A notation at the top of page 1486 reports that “the books were unpacked in G. S. L. City by and . June 7. 1853. J[onathan] Grimshaw & Miles Romney present.” Vertically, in the margin, is a poignant epitaph: “Decr. 1 1853 Dr. Willard Richards wrote one line of History—being sick at the time—and was never able to do any more.” With Richards’s death on 11 March 1854, JS’s cousin was called to the office of church historian. The notation on the top of page 1486 acknowledges this change in officers, noting, “commencement of George A. Smith’s compiling as Historian. April 13. 1854[.] [C]ommenced copying July 1. 1854.” From mid-April to the end of June 1854, George A. Smith, in collaboration with Thomas Bullock, worked on the draft notes for the history before a new scribe, , resumed writing in D-1 on 1 July 1854, beginning with the entry for 1 March 1843.
continued transcribing intermittently into the late fall of 1854, when he was assigned other duties in the Historian’s Office. He had reached page 1546 with the entry for 5 May 1843. Work resumed in February 1855 in the hand of Robert L. Campbell, recently returned from a mission. He concluded volume D-1 on the morning of 2 May 1855 and began writing in E-1 that afternoon.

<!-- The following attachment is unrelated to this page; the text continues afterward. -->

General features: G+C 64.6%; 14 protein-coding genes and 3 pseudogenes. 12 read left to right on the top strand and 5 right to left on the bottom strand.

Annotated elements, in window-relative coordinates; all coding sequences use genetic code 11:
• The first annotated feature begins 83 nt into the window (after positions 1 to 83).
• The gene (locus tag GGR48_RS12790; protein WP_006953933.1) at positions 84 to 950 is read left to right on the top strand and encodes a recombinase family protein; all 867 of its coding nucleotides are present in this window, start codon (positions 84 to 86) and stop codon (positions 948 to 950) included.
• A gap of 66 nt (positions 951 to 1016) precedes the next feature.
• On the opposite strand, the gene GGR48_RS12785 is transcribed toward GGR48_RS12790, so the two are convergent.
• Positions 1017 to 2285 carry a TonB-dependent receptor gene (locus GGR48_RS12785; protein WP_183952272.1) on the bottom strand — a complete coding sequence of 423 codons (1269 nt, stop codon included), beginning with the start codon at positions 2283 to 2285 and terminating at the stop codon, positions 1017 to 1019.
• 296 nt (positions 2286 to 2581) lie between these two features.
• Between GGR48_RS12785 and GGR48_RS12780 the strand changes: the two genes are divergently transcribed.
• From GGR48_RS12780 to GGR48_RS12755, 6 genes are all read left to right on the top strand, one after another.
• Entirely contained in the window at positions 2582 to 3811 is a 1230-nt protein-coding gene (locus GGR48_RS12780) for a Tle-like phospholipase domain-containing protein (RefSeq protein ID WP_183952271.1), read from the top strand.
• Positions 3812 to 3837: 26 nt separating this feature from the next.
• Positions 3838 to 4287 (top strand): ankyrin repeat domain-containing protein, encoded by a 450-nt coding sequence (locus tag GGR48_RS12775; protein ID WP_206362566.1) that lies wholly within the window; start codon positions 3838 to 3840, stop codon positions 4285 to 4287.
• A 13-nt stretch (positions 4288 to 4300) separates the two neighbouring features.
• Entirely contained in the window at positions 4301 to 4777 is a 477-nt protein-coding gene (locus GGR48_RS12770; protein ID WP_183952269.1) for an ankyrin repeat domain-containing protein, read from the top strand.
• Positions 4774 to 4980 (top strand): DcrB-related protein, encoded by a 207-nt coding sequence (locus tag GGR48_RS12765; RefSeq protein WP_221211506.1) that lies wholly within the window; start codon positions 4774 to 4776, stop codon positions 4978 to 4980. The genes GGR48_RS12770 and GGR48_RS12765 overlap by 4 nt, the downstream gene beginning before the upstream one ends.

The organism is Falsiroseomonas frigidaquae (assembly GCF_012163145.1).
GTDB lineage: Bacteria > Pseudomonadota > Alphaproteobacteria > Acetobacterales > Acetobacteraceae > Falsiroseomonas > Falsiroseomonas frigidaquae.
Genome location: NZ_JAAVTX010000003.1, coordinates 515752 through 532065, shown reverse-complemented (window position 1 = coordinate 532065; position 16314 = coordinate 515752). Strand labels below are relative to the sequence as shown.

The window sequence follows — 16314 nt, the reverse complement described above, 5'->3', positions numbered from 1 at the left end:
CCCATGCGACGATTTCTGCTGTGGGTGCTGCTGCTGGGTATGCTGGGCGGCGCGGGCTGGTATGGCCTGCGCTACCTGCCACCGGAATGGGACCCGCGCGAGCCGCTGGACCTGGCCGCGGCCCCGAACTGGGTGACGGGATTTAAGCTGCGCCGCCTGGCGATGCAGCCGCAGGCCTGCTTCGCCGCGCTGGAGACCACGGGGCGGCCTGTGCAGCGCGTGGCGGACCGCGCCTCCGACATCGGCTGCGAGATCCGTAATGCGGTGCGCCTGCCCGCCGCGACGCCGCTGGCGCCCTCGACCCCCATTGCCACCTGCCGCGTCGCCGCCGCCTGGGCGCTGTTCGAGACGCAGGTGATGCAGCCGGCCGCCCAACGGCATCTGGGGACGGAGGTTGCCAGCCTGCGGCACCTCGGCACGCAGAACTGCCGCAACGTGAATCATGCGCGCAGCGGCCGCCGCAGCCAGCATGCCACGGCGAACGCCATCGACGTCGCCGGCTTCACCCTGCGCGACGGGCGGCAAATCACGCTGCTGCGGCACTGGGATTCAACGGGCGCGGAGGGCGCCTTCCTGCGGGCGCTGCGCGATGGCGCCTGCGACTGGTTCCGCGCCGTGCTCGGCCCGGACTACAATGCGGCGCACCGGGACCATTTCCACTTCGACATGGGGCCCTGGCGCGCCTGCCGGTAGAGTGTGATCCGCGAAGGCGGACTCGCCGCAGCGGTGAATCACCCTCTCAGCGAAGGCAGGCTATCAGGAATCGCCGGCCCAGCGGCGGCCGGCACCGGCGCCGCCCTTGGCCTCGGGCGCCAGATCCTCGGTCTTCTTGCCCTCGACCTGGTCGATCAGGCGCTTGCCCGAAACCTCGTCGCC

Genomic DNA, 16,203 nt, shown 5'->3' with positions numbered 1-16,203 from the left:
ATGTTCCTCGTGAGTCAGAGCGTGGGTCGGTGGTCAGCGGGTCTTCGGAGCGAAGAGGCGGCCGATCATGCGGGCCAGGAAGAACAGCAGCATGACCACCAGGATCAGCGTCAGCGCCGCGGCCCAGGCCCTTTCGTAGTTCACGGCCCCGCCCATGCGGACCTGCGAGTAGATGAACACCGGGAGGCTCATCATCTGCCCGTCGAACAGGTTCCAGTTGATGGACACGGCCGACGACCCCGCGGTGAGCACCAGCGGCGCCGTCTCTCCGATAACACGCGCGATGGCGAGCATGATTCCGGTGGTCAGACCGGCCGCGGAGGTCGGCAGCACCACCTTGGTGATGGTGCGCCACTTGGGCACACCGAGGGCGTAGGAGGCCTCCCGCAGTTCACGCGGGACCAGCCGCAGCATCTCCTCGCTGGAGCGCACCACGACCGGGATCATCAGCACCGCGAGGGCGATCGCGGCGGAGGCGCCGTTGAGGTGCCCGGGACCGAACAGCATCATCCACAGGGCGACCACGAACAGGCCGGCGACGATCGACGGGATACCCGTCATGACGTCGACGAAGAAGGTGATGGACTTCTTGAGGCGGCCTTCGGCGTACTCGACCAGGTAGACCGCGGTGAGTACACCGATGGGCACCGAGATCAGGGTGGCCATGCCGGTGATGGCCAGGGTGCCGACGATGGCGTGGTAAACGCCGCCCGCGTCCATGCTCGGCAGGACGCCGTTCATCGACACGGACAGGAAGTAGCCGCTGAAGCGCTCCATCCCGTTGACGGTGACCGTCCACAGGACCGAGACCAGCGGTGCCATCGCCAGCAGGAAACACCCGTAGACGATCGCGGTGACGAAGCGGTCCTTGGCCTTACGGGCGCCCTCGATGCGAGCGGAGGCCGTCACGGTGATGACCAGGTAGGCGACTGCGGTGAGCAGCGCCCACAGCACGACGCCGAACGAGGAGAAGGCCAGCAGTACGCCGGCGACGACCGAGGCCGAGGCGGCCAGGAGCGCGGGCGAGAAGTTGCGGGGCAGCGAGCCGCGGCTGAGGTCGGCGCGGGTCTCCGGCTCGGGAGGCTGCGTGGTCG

The 274 pages of volume D-1 contain a record of much that is significant in the life of JS and the development of the church he founded. Among these events are
• JS’s 6 August 1842 prophecy that the Saints would become a mighty people in the midst of the Rocky Mountains.
•JS’s 8 August 1842 arrest on a warrant for being “an accessory before the fact” to an attack on former governor .
• ’s 17 August 1842 letter to governor , pleading for the humane treatment of her husband and family.
•JS’s 1 and 6 September 1842 instructions regarding the proper procedures for performing baptisms for the dead.
• JS’s 15 November 1842 “Valedictory” as he stepped down as editor of the Times and Seasons.
• The 26 December 1842 arrest of JS on a “proclamation” by former governor , and subsequent hearing in , Illinois.